SOMEONE POSTED THIS comment on a Facebook retirement-planning group that I follow: “My plan is based on my spouse and I living to 95 and 94 respectively. Our paid house is now worth about 900K. I am comfortable it will appreciate at 5% per year. The plan shows a 75% chance of success. If we sell the house at 85-84 and rent at a retirement community the success goes to 99%. We could cut back on expenses and that 75% chance would improve but why do that if I don’t need to?”
I suppose that,
HOW DID I GET financially to where I am today, 15 years into retirement? It’s a good question—one that’s taken me a lifetime to answer.
I’ve been fortunate in a way that’s nearly impossible for Americans today. I worked for one company for nearly 50 years and I accumulated a traditional pension based on that service. In addition, during my last few years on the job, I was eligible for stock options, restricted stock awards and enhanced bonuses.
DURING MY FINAL NINE years with the Coast Guard, I was involved in decisions regarding search-and-rescue operations. We were almost always working with imperfect information. For three of those nine years, I was responsible for all missions in one section of the Great Lakes and, in my last year, I made the final decision on when to suspend search-and-rescue operations in an even larger area.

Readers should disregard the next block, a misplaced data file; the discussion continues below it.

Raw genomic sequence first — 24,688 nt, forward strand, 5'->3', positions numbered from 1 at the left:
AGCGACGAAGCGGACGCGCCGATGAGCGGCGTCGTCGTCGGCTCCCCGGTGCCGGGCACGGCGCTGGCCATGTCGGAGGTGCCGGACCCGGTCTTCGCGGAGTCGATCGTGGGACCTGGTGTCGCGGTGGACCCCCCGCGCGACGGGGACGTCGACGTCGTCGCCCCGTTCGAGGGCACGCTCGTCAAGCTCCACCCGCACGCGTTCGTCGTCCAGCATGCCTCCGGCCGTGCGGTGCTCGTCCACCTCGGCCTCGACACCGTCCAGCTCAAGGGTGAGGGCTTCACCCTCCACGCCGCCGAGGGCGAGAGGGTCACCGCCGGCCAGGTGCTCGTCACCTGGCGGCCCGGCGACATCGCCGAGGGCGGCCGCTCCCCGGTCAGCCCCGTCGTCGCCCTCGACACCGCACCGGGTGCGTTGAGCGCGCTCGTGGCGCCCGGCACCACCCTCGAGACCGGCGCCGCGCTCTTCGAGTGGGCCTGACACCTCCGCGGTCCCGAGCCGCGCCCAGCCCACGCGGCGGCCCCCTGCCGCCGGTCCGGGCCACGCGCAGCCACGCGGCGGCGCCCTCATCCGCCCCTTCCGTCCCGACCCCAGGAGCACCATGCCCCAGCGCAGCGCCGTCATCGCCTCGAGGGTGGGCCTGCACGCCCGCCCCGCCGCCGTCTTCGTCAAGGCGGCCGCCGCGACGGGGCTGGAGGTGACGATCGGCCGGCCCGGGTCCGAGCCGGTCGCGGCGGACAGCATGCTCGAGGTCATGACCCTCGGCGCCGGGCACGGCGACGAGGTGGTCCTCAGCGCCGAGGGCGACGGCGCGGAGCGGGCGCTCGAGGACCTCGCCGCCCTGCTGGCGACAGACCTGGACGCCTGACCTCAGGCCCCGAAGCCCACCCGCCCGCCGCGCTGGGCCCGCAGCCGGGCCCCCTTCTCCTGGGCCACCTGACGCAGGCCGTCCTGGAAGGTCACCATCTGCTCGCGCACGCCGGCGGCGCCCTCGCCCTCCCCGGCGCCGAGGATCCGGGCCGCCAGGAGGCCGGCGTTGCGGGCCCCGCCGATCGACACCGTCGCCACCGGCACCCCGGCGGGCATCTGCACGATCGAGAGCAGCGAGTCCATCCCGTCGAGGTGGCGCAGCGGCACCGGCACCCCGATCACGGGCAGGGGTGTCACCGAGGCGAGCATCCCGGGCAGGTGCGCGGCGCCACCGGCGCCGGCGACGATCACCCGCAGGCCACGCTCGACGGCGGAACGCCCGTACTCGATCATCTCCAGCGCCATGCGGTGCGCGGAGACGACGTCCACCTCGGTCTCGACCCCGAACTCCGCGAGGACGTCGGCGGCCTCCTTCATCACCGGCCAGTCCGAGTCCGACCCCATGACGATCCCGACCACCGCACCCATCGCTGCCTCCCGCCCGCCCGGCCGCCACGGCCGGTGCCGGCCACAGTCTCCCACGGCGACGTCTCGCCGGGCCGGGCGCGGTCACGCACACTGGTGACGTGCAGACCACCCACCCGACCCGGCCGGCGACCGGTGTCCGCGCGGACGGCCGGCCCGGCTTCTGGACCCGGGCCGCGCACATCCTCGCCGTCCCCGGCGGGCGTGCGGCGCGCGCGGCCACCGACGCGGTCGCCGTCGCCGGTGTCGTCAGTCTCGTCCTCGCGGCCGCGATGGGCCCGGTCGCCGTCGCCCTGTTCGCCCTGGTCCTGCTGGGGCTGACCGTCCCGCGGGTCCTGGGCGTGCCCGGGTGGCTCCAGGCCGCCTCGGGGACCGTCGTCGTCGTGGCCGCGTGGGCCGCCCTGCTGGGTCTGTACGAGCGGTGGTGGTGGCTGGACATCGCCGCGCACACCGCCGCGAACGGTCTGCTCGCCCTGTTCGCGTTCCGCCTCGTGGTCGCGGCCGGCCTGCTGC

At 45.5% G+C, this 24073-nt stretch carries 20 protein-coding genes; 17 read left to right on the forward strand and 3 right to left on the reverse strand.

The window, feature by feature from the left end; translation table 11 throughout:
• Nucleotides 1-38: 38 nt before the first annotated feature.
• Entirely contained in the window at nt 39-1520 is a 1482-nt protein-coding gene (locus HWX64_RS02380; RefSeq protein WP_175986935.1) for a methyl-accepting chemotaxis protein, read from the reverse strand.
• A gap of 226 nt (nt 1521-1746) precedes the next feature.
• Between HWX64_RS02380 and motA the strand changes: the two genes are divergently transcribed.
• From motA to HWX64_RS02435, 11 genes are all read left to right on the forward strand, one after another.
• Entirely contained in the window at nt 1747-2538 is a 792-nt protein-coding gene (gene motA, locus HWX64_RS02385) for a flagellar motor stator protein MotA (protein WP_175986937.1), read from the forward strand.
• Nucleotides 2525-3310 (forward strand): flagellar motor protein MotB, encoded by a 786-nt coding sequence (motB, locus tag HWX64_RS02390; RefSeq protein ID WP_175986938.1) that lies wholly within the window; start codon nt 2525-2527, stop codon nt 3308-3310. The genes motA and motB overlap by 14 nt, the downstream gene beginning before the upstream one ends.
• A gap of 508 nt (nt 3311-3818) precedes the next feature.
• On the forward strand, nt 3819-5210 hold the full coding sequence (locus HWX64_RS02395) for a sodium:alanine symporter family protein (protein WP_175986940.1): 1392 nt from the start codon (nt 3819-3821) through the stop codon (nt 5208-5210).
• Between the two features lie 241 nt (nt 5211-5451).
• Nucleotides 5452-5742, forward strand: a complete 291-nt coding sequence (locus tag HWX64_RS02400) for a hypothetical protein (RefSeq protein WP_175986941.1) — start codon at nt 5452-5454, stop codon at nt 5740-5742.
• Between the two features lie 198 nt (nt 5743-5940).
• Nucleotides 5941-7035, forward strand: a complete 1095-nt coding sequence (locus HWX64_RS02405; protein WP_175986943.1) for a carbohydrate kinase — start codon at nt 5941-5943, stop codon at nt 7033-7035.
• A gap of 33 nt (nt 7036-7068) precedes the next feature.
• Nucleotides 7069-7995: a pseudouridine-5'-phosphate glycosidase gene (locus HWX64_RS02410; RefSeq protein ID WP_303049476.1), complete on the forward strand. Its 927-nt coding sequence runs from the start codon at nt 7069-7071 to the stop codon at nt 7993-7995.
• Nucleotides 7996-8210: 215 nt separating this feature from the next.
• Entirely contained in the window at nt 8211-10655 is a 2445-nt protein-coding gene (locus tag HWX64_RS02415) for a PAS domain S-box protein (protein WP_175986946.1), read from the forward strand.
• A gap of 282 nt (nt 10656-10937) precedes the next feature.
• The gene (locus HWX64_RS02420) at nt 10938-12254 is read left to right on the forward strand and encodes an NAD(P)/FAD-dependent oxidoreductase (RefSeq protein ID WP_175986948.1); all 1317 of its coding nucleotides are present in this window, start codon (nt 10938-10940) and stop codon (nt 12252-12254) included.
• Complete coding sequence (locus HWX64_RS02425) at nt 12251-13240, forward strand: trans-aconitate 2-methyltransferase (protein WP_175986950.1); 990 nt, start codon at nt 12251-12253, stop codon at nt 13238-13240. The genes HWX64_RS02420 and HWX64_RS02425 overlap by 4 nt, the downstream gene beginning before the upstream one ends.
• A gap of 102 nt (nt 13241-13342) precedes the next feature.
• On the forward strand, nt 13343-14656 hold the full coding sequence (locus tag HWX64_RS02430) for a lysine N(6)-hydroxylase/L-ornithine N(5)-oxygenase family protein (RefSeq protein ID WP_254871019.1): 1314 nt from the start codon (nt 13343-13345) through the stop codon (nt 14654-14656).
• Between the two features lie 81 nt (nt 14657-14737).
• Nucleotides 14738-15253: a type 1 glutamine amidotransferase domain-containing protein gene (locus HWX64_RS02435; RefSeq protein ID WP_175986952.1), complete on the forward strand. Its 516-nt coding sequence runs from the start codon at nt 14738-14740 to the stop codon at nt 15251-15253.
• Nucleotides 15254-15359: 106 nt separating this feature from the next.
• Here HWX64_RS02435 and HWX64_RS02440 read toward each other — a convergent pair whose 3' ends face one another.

To lower risk, we often assumed the worst, and threw copious operational resources at the situation.
I BEGAN MY CAREER at a small startup biotech company, only to realize the place had too much office politics, plus not enough credit was given for new discoveries. That was at odds with what I wanted, which was to be a research scientist focused on the basic principles underlying diseases.